VIDEO: Florida High Performance Modifies a C8 Corvette for Increased Performance, Improved Sound and Better Drivability

photos by: Florida High Performance

Florida High Performance Turns Up the Wick on a C8 Corvette

The C8 Corvette has been one of the hottest cars in the industry, and on the streets of Anytown, USA. While the aftermarket has been working hard to develop speed parts, suspension parts, and yes, tuning software for the cars, the speed shops and car builders have been putting in the overtime to got those entry-level horsepower numbers up.

One of those shops, include South Florida’s own, Florida High Performance¬†(FHP), manned by Erik Bentley. We’ve been working with Erik for years, and with this recent opportunity to cover some C8 content became available, we jumped on it.

The idea behind this build is pretty simple; crank up the power with what’s currently available, increased overall performance, as well as maintain reliability and streetability. Seems cut and dry, but with as new as these cars are, there’s little documented information out there to see what kinds of gains could be had. Let’s change that.

BASELINE TESTING:

Florida High Performance strapped the C8 down to their in-house Dynojet dynamiter to get a solid baseline number. This is the rule of them before the first wrench is turned, just to see where your starting point is. It’s common knowledge for those who own a shop, but more often than not, it’s completely glossed over by those shade-tree mechanics who just throwing hardware at their vehicles. In this case, the C8 had a couple of small bolt-ons already. It arrived to the party with an Attack Blue dry drop-in air filter from Paragon Performance,¬†factory intake manifold, throttle body, exhaust manifolds, Fabspeed cat delete pipes, and factory exhaust. The result was 440hp/434tq to the rear tires.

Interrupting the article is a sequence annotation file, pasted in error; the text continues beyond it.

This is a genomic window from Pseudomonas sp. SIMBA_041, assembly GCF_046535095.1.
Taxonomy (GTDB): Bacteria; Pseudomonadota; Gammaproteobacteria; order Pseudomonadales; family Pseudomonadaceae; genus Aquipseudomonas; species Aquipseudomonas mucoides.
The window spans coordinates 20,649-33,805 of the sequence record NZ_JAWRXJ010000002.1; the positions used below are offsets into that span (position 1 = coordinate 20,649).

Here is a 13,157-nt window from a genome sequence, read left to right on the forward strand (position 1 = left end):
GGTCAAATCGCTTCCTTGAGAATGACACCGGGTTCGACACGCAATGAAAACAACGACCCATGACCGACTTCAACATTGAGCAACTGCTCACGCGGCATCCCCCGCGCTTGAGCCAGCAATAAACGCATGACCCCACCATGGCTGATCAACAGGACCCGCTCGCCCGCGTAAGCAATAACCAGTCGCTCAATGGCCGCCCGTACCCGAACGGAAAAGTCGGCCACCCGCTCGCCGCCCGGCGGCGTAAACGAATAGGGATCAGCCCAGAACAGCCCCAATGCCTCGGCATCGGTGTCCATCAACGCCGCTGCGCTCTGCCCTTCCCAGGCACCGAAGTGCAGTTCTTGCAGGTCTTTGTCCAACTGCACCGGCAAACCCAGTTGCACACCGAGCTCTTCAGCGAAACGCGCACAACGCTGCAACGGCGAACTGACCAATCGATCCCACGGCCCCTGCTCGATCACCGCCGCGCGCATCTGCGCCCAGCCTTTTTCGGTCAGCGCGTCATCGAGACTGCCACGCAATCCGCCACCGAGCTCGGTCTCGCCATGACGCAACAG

It should be noted that all pulls were performed in 5th-gear with 80% humidity, and 90* air temps with the NPP OPEN.

MODS, ROUND 1:

Going into the recipe first, FHP installed the coveted Lingenfelter/Performance Design¬†carbon intake manifold and throttle body, and went back onto the dyno. ¬†With this simple induction upgrade, the results generated 459hp/444tq — a positive gain of 19 rwhp, 10 rwtq over baseline run.

MODS, ROUND 2:

Building upon the foundation that was already there, FHP then applied a set of Kooks long-tube headers and LPE/Corsa Performance exhaust with NPP OPEN, results were 470 rwhp/452 rwtq , a positive gain of 11 rwhp, 8 rwtq.

“All of these runs were done with NO tuning whatsoever — ¬†bolt-on, and go. There’s a lot of misinformation online (surprise, surprise) about headers actually hurting performance on the C8.¬† This is simply not true, at least in our case. Performance gains are nowhere near what [some manufacturers] claim, but that’s typical of any performance modification, in my experience.¬† There are so many variables that go into product testing that it is impossible to rely solely on the claims of any one manufacturer.” — Erik Bentley, Florida High Performance¬†

THE INEVITABLE CHECK ENGINE LIGHT: